In 1939, Hitchcock was asked to list his ten favorite films and he obliged with a very interesting selection. Not only were the films considerably happier and more innocent than what we think of as Hitchcockian fare but they were also 90% silent. Ha! Take that, talkies!
It has been suggested that Hitchcock chose predominantly American films in order to ingratiate himself with his new employers. If that was the case, why didn’t he choose newer films? It seems odd to select a predominantly silent movie list at a time when the art was seen as creaky and corny. Other historians think he chose the list at random. That may be the case but these are the films he had floating around his brain? I think the selection reveals a lot about Hitch, don’t you?
Anyway, let’s take a look at that list. Of the films, one is a talkie, two are missing and presumed lost and the other seven not only survive, six of them have also been released on home media. Hurray for us!
(In alphabetical order. Click on film’s title to read my full review.)
The Enchanted Cottage (1924): Hitch could be sentimental, as is shown by this extremely sensitive romance about an injured veteran and a homely village woman. The pair of them discover that their honeymoon cottage is enchanted and that they have been transformed to reflect their inner beauty. Richard Barthelmess and May McAvoy star.
Forbidden Fruit (1921): Hitch likes DeMille pictures, especially modern Cinderellas. Also, crime. This is one of the modern romances with storybook/historical flashbacks that were DeMille’s trademark in the late 1910s- mid-1920s. Agnes Ayres of The Sheik fame stars as a seamstress who poses as a lady just as her burglar husband is planning to rob the mansion where she is staying. Mostly notable for its lavish see-through Cinderella ball scene.
The Gold Rush (1925): Hitch likes Chaplin, hardly surprising as everyone likes Chaplin. The Gold Rush is also one of Chaplin’s darker silents. It includes theft, murder and cannibalism. Tee hee! And, yes, it is indeed the one with the bread roll dance. As an added bonus, I also cover Chaplin’s sound reissue of the film and the controversy surrounding it. Ooo, controversy!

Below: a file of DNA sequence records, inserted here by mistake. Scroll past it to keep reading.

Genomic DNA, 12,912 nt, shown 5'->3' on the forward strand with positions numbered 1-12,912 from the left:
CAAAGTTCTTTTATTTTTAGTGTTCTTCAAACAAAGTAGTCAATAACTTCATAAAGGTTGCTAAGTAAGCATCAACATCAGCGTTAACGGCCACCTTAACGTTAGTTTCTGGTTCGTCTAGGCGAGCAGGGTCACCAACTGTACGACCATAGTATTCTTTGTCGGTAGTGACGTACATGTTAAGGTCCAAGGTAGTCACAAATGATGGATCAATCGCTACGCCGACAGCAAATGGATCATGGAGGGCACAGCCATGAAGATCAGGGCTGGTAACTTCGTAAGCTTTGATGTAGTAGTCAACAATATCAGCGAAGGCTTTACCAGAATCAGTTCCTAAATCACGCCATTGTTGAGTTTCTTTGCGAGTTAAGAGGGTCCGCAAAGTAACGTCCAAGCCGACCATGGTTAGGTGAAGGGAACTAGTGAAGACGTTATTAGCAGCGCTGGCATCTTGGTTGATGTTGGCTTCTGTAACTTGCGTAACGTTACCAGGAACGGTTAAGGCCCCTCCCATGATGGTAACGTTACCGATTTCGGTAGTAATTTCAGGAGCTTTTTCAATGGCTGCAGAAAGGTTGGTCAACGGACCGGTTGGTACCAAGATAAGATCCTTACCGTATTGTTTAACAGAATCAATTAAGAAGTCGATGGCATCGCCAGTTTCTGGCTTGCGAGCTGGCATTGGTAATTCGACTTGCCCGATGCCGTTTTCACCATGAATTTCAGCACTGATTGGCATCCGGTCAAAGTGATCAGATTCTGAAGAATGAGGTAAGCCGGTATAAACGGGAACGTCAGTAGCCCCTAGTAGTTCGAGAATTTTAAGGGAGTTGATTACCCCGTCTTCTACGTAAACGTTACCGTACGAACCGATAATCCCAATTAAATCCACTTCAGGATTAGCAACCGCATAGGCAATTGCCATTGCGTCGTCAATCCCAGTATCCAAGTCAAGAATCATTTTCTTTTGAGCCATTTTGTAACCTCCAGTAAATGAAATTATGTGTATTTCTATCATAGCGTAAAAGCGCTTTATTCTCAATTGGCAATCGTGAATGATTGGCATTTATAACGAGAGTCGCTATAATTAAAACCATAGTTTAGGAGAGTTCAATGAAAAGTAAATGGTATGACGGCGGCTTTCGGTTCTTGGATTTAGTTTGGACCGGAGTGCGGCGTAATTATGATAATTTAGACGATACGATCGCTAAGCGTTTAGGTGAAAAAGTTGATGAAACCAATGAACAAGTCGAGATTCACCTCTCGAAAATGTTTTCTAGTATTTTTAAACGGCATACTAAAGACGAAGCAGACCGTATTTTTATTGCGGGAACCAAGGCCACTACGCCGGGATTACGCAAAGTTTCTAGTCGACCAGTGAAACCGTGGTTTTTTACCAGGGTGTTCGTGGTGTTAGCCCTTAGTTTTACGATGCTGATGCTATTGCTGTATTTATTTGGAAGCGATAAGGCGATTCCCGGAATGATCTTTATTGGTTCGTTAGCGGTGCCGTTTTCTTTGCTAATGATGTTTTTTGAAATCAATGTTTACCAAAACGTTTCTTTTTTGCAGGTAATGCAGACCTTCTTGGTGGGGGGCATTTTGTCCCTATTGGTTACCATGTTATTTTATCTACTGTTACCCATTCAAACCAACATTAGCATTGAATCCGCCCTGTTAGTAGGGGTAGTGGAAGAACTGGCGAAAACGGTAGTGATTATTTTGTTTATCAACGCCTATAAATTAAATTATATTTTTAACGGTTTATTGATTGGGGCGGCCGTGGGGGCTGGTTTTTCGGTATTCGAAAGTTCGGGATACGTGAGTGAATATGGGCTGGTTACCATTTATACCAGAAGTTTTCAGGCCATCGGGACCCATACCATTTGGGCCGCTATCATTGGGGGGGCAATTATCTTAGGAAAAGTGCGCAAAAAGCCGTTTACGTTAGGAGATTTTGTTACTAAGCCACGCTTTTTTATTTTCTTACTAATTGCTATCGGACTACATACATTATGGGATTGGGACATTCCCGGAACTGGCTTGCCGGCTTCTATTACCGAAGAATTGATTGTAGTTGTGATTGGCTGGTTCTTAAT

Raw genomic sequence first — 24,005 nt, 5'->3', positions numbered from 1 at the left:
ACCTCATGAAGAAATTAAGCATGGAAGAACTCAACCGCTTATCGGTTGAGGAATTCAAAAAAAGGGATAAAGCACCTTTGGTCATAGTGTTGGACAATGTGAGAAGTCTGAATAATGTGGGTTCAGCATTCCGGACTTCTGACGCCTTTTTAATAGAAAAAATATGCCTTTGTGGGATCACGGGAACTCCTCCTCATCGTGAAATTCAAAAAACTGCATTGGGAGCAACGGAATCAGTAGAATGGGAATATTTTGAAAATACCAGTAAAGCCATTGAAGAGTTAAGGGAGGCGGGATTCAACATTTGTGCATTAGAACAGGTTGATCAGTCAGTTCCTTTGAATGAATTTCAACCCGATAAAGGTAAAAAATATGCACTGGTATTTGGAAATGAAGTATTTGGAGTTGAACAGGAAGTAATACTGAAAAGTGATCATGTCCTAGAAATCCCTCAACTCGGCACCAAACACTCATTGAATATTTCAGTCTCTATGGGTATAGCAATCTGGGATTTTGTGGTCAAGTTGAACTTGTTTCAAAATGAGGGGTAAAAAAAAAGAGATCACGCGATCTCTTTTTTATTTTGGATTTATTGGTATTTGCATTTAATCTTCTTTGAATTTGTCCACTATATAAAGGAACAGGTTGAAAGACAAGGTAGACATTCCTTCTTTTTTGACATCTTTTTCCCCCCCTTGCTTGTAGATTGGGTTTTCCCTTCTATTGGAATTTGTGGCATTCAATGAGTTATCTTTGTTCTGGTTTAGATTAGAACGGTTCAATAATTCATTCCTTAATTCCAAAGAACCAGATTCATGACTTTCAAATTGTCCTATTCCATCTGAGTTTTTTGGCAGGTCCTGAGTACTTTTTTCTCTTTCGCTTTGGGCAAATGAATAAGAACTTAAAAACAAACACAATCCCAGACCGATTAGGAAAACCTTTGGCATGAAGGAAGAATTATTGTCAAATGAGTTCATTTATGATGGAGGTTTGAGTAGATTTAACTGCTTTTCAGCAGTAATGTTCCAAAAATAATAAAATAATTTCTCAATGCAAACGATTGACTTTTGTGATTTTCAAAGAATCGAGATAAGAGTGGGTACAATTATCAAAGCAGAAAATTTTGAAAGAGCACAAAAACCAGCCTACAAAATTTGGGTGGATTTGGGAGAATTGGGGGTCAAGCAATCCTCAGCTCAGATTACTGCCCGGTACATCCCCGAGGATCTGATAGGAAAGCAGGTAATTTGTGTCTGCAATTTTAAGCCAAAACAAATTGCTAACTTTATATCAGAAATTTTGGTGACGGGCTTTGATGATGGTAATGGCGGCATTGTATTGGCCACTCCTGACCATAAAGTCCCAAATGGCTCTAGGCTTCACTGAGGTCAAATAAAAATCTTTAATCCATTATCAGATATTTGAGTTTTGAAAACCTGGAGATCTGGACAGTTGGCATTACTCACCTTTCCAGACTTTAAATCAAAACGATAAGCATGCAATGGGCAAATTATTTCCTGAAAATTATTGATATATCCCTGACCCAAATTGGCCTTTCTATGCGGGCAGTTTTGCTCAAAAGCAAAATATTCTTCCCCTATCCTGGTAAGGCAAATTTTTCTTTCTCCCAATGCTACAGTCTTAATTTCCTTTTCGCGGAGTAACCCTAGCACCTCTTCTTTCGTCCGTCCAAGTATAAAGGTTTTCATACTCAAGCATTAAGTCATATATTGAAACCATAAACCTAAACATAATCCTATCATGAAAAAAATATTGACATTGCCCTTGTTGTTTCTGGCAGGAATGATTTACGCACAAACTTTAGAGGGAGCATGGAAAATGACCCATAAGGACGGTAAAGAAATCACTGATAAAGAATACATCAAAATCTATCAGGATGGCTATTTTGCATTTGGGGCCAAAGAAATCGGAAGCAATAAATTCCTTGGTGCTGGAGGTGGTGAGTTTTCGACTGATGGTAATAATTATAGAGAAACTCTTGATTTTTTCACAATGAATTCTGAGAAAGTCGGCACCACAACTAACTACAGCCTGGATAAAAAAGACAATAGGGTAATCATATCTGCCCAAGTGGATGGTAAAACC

The Last Command (1928): Hitch likes Emil Jannings. He also likes beautiful cinematography and one of the best finales of the silent era. This is yet another Russian-themed romance from 1920s Hollywood. William Powell plays a supporting roles, as does Evelyn Brent, though the latter basically just shouts or scowls the whole time. The finale lives up to expectations (I shall reveal no more) but the middle bits are kind of meh.
Saturday Night (1922): Hitch really loves DeMille pictures, especially this forgotten fractured fairy tale about what happens after Happily Ever After. Saturday Night is often dismissed as lesser DeMille but don’t miss it! It’s about a rich couple and a poor couple who play swapsies and end up married to one another. Chaos ensues as the culture clash that was covered over by the heat of infatuation comes to the surface.
Scaramouche (1923): Hitch likes swashbucklers, exquisitely shot. Also, murder. This was the film that made Ramon Novarro a star and he earned it! It is easily his best performance and he absolutely kills in his French Revolution duds. The supporting performances are equally impressive, the movie looks great… Why are you still here? Go see it!
Variety (1925): Hitch likes Emil Jannings (again!), tales of jealousy and murder, as well as the unchained camera. This is the most obviously Hitchcockian of Hitch’s picks. Jannings plays a veteran trapeze artist who is overwhelmed by jealousy when his much younger wife starts stepping out on him. Recently restored, this German film now includes a prologue that had previously been censored.
Hitchcock’s lone talkie choice was I am a Fugitive from a Chain Gang, a 1932 Paul Muni vehicle that explores and exposes the abuses and corruption of chain gangs in the American south. Intense stuff with plenty of grit, very much in the 1930s Warner Bros. style.
Missing and presumed lost:
The Isle of Lost Ships (1923): Hitch likes stories of falsely accused men on the run. This is shocking. It stars Milton Sills and Anna Q. Nilsson, who were so good together in Adam’s Rib. Want! (No copies are known to exist. Check your attics!)